Ask anyone in North America if they have ever seen or at least heard of a coyote, and they will likely say yes. These small canines can be found as far north as Canada and as far south as Mexico and cover most of the forests, deserts, and grasslands in between. With such a broad scope of locations, it is hard to pin down just where one could find one of these coyotes. However, upon observing their behavior, a few patterns can be found.
Leave me Alone
Coyotes tend to prefer their privacy and avoid humans at all costs. Because of this, they tend to reside in the mountain ridges, thickets, or other areas with thick coverage. They use deer and human trails as well as forest edges to travel as these areas provide low noise when they walk as well as a generous range of vision for the coyote. They maintain this low profile most of the time and especially when pups are present. During this time (March-June) coyotes mostly stay near their den with their pups unless they are hunting nearby. This aloofness allows them to see both prey and predators before being seen by them and to protect their young. It also maintains their reputation of being mysterious tricksters with most humans.
On the Move
However, when hunting large prey or mating, coyotes’ visibilities increase. Coyotes often travel alone as to not draw attention to themselves. This includes much of their hunting for small game. Small prey such as rabbits, rodents, snakes, fish, and birds do not require any team effort to hunt and allow the coyote to hunt and eat solo and to maintain their cover. Nevertheless, occasionally a team of two to three coyotes will work together to hunt larger game like livestock or deer. While hunting these larger animals, coyotes can be observed running over long distances in open spaces. They also give themselves away after such hunts with their locator howls which are used to reunite the pack after they are separated during the hunt. This howling alerts others of the coyote’s presence and the presence of others nearby. Most animals and humans will mistake one coyote for a couple or few coyotes because of the variance of sounds it will make, but this noisemaking still gives others an idea of where one or more coyotes may be.
Loves Makes Us all do Crazy Things
Likewise, mating season can lead a coyote to reveal his or her location to many species in its area quite openly. By calling potential mates and courting, they increase their visibility and vulnerability to hunters. Yips, growls, and barks travel more quickly than the coyotes themselves, but once one is following the sounds of coyotes in pursuit of one another, tracking sign should come quite easily.
But, what if you aren’t in just the right open space to witness this hunt or courting? What if you can’t hear the yips or howls? How will you find the coyotes in your area? Traditional tracking by observing tracks and scat are a good place to start. Look for these signs in and around the areas coyote’s prey live as well as the ones mentioned before. Start in thickets, near potential dens, and along clear paths. Or, try transition areas. These are areas where mountainous land begins to smooth out or flat land begins to roll into hills. These transitions make nice hiding pockets for coyotes. As a result, many coyotes will use them to travel between paths.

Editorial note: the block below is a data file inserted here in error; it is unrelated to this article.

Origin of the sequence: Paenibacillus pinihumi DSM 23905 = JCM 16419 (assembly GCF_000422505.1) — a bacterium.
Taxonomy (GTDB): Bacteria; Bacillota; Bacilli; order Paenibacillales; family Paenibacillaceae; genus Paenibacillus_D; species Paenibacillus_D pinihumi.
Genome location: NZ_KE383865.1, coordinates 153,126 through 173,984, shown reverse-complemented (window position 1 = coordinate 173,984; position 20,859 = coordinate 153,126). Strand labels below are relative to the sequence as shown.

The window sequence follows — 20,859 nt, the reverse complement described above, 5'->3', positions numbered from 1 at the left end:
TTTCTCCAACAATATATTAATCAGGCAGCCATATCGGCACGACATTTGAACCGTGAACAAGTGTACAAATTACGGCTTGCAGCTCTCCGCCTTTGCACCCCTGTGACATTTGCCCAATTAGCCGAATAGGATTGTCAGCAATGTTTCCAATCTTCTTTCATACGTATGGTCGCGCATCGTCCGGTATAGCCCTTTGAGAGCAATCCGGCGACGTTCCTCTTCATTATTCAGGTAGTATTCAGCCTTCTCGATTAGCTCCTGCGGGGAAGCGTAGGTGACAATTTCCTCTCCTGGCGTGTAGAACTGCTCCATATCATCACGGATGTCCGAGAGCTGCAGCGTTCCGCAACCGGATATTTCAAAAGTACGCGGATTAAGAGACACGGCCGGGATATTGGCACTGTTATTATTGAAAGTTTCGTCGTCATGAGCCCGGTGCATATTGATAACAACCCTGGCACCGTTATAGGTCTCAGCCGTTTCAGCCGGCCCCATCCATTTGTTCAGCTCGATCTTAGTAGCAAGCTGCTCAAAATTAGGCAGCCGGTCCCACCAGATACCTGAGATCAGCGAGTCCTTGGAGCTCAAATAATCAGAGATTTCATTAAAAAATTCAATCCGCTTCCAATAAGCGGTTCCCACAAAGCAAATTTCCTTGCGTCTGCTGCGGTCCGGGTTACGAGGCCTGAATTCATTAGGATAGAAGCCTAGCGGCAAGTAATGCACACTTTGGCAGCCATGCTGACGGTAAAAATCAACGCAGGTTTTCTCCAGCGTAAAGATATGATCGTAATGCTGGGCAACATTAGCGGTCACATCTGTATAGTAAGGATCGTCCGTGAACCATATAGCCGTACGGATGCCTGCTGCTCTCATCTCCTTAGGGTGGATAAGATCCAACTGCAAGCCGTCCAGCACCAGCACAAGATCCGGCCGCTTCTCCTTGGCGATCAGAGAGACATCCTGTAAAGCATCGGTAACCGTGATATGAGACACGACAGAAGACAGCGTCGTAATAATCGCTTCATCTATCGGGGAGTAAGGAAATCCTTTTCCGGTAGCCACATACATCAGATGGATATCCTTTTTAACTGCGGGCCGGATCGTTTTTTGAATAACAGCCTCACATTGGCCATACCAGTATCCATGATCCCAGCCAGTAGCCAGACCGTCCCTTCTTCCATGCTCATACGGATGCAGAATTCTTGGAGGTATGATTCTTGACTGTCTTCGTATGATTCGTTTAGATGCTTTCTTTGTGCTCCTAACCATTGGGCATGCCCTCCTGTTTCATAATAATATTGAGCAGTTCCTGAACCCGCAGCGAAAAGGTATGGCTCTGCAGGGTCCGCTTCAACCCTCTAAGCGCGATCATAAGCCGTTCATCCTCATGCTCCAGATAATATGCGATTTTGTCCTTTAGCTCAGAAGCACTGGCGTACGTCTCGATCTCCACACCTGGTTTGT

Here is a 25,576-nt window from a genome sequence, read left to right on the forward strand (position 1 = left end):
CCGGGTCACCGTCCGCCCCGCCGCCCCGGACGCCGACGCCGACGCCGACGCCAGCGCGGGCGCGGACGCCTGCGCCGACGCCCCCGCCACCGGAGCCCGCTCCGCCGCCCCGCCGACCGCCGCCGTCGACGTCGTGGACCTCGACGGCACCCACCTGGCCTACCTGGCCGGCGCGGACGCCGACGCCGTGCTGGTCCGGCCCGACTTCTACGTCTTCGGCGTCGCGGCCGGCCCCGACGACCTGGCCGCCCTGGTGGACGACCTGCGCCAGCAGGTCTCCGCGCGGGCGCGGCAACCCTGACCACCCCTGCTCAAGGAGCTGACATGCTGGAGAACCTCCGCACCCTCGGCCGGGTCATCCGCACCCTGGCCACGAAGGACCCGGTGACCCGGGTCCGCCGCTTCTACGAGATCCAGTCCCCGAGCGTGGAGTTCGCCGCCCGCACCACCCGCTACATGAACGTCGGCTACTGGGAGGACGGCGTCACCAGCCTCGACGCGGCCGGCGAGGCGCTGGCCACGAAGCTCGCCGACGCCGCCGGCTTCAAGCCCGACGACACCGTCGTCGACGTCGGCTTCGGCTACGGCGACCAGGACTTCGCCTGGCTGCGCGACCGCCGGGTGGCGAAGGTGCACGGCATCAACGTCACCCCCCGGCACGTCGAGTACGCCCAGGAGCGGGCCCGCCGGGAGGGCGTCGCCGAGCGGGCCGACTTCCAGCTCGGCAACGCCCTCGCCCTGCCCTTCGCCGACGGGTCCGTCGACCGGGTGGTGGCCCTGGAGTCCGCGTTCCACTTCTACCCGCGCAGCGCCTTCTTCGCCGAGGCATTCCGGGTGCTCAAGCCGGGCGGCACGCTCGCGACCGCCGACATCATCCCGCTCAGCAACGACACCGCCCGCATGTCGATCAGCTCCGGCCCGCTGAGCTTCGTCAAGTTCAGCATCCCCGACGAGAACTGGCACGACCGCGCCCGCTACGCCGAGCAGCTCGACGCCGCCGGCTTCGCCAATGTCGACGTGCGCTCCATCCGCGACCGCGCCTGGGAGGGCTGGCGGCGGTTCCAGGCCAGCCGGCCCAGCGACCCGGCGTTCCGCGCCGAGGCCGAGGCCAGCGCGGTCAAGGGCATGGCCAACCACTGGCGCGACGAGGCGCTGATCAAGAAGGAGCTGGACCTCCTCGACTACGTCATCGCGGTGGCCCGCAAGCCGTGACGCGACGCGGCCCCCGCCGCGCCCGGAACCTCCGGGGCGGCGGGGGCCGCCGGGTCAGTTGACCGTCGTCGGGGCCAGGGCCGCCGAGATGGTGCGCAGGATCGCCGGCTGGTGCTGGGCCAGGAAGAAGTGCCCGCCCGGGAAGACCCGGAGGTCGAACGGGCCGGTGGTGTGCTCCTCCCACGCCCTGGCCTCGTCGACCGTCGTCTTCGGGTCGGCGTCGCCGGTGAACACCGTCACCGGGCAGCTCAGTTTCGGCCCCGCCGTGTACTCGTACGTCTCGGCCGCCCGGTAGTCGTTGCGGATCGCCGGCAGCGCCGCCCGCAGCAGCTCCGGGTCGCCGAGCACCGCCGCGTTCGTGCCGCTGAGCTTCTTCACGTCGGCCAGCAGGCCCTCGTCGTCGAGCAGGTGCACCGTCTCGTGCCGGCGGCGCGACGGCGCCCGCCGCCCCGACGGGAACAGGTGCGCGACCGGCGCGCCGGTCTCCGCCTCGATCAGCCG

This tracking method establishes a presence of the coyotes in the area. Follow up with the placement of game cameras to monitor movement and the frequency at which locations are visited by the coyotes. From this data, one can determine the general patterns of the coyote packs in their area.
Nevertheless, coyotes are clever, aloof animals who travel frequently and at long distances. Males may even travel up one hundred miles to find food if their home area is overpopulated. While less extreme, most coyotes travel quite far for other reasons fairly often. They are territorial and frequently trace the perimeter of their perceived territory to remark it and protect their pack. They may even venture beyond those lines in an attempt to extend them.
Mating season brings about an entirely new travel pattern for the sneaky canines. Motivated by breeding, single coyotes travel long distances looking for potential mates to court with. While the usual travel practices such as using deer paths or the edges of forests apply, patterns can be easily broken when priorities are changed during the breeding months.
So, where can one find a coyote? Try a thicket. Try a ridge. Try a den. It truly is hard to say where exactly a coyote will be at any given moment. The best course of action is to put your scouting skills to the test first. Observe as much as possible. Then, use technology to monitor activity and look for patterns. Collect as much information as you can. Then, be flexible. Realize that coyotes are sneaky and like their privacy. Always refer back to your basic tracking skills when you get stuck and as best you can, think like a coyote.